There may be a gradual change, as we start to let go of our egos and learn to simply enjoy the present. Perhaps we let go of competitiveness and embrace cooperation with our colleagues or take pleasure in mentoring the next generation. Maybe we find ways to be more creative at work, and get less bogged down in administration. Perhaps we learn to be grateful for what we do have rather than striving for things we don’t have. Maybe we learn to tap into our intuitive wisdom, honed through years of experience, instead of analysing every decision. Same job, different approach.
For many people though, there is a more significant crisis point which leads to a wholesale reevaluation of values and priorities. The old job no longer feels tenable, once we become aware of our own values and needs. This may result in a complete change in direction, a move towards self-employment, or downsizing into part-time or lower stress work. The moment of crisis may be painful and frightening, as we cling to the known and fear stepping out of our comfort zones. We are attached to the things we know, even as we experience aversion to many aspects of the work.
This dark night of the soul is portrayed in the Bhagavad Gita, with Arjuna having a crisis of purpose just as he is about to go into battle. Krishna counsels him to let go of his ego-based fears and attachments and to follow his dharma, or the path that is his, without attachment to the results of his labour. His life’s purpose is to win the battle, even if it is unpleasant, to ensure a better future for his country. Of course, our life purpose may not be so dramatic, but it can feel like an internal battle for meaning.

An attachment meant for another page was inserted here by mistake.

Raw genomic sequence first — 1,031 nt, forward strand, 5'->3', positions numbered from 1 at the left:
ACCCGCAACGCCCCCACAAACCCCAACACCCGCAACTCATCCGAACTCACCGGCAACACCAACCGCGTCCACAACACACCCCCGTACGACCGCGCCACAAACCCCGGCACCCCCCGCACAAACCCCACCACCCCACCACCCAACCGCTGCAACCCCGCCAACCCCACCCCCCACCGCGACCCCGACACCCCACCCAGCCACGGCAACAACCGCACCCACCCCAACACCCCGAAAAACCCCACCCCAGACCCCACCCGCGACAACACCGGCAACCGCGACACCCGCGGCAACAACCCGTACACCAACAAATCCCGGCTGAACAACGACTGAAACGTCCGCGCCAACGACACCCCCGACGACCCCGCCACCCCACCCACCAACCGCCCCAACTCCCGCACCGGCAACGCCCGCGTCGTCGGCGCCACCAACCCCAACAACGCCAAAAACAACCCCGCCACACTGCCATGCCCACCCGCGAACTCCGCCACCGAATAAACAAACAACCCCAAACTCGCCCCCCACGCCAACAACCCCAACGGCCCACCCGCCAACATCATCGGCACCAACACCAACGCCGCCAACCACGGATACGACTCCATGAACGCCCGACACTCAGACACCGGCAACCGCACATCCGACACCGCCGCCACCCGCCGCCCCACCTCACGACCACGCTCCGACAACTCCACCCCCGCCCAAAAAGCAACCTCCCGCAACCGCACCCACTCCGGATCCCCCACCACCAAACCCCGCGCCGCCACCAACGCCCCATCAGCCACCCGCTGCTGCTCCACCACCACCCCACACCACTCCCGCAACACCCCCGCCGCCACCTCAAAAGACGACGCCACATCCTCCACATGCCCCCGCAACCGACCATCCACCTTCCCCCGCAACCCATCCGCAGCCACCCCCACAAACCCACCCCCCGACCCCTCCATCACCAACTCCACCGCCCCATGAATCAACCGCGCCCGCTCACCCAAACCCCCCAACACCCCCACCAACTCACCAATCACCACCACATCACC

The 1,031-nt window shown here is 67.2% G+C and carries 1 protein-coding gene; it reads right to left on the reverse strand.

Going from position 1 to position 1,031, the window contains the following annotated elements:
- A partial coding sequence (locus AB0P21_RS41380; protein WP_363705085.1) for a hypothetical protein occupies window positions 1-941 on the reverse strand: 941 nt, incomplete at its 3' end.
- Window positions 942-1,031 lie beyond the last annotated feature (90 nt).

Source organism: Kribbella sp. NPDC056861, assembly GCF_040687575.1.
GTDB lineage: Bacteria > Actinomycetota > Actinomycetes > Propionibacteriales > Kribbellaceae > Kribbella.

However the changing priorities of mid-life manifest, we are often looking for opportunities to get in touch with our authentic selves, to speak our own truth, to connect with others in a new way, and to create something meaningful, whether that is a garden, a friendship, a book, a craft, a social change or a charity fund raiser.
Anodea Judith, in Eastern Body Western Mind discusses the link between the chakras of the throat and third eye, associated with communication and wisdom, and the need in middle age to speak our authentic truth and get in touch with our intuitive wisdom. In order to find balance, we also need to be firmly grounded in the present, with a strong sense of our roots.
To find the authentic self, we need to create enough quiet space in our lives to listen to ourselves and still the chatter thaT fills our minds. Quiet space can come from yoga, meditation, prayer, gardening, running, dog walking, crafting, writing, fishing, painting or many other of the pursuits that often become popular in middle age. The tasks are to find ways to follow our intuition, express our truths and let go of ego. We spent the early part of our lives shoring up or sense of self with achievements and possessions, but now it is time to let go of this ego self and embrace our connection to the universe.
Maybe it is time to recognise and celebrate the these more introspective tasks, rather than righting off middle age as a time of stagnation, and to encourage those in midlife to find new ways of being rather than maintaining the status quo.